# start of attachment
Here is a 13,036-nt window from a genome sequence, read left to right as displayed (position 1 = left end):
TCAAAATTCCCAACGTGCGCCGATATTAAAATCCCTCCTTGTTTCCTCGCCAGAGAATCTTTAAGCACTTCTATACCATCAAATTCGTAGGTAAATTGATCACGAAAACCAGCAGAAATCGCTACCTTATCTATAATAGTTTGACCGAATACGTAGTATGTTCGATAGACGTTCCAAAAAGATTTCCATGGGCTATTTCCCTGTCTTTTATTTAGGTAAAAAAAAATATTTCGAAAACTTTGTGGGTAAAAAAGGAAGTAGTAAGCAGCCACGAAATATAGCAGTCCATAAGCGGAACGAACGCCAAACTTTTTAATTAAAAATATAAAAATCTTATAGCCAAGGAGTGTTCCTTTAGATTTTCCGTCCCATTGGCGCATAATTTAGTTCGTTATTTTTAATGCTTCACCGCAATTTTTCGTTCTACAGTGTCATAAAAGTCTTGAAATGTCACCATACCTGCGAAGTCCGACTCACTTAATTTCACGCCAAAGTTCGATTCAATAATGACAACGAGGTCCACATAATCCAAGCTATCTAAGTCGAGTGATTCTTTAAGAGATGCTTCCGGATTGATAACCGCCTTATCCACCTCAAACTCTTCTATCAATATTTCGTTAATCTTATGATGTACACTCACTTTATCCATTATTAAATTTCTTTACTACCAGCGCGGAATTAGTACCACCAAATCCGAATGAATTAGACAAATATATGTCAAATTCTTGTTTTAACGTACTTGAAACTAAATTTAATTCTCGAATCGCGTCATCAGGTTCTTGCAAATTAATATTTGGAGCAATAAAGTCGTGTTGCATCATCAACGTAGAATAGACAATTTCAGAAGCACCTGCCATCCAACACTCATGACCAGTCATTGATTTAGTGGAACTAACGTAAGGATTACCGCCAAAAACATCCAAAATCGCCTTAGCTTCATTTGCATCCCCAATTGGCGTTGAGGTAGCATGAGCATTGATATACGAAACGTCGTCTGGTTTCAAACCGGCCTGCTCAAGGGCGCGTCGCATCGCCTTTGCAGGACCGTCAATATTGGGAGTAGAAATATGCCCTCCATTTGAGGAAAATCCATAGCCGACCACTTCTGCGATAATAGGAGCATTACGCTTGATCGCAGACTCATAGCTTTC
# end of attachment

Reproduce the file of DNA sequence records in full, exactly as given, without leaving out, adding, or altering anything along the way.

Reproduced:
Here is a 13,036-nt window from a genome sequence, read left to right as displayed (position 1 = left end):
TCAAAATTCCCAACGTGCGCCGATATTAAAATCCCTCCTTGTTTCCTCGCCAGAGAATCTTTAAGCACTTCTATACCATCAAATTCGTAGGTAAATTGATCACGAAAACCAGCAGAAATCGCTACCTTATCTATAATAGTTTGACCGAATACGTAGTATGTTCGATAGACGTTCCAAAAAGATTTCCATGGGCTATTTCCCTGTCTTTTATTTAGGTAAAAAAAAATATTTCGAAAACTTTGTGGGTAAAAAAGGAAGTAGTAAGCAGCCACGAAATATAGCAGTCCATAAGCGGAACGAACGCCAAACTTTTTAATTAAAAATATAAAAATCTTATAGCCAAGGAGTGTTCCTTTAGATTTTCCGTCCCATTGGCGCATAATTTAGTTCGTTATTTTTAATGCTTCACCGCAATTTTTCGTTCTACAGTGTCATAAAAGTCTTGAAATGTCACCATACCTGCGAAGTCCGACTCACTTAATTTCACGCCAAAGTTCGATTCAATAATGACAACGAGGTCCACATAATCCAAGCTATCTAAGTCGAGTGATTCTTTAAGAGATGCTTCCGGATTGATAACCGCCTTATCCACCTCAAACTCTTCTATCAATATTTCGTTAATCTTATGATGTACACTCACTTTATCCATTATTAAATTTCTTTACTACCAGCGCGGAATTAGTACCACCAAATCCGAATGAATTAGACAAATATATGTCAAATTCTTGTTTTAACGTACTTGAAACTAAATTTAATTCTCGAATCGCGTCATCAGGTTCTTGCAAATTAATATTTGGAGCAATAAAGTCGTGTTGCATCATCAACGTAGAATAGACAATTTCAGAAGCACCTGCCATCCAACACTCATGACCAGTCATTGATTTAGTGGAACTAACGTAAGGATTACCGCCAAAAACATCCAAAATCGCCTTAGCTTCATTTGCATCCCCAATTGGCGTTGAGGTAGCATGAGCATTGATATACGAAACGTCGTCTGGTTTCAAACCGGCCTGCTCAAGGGCGCGTCGCATCGCCTTTGCAGGACCGTCAATATTGGGAGTAGAAATATGCCCTCCATTTGAGGAAAATCCATAGCCGACCACTTCTGCGATAATAGGAGCATTACGCTTGATCGCAGACTCATAGCTTTC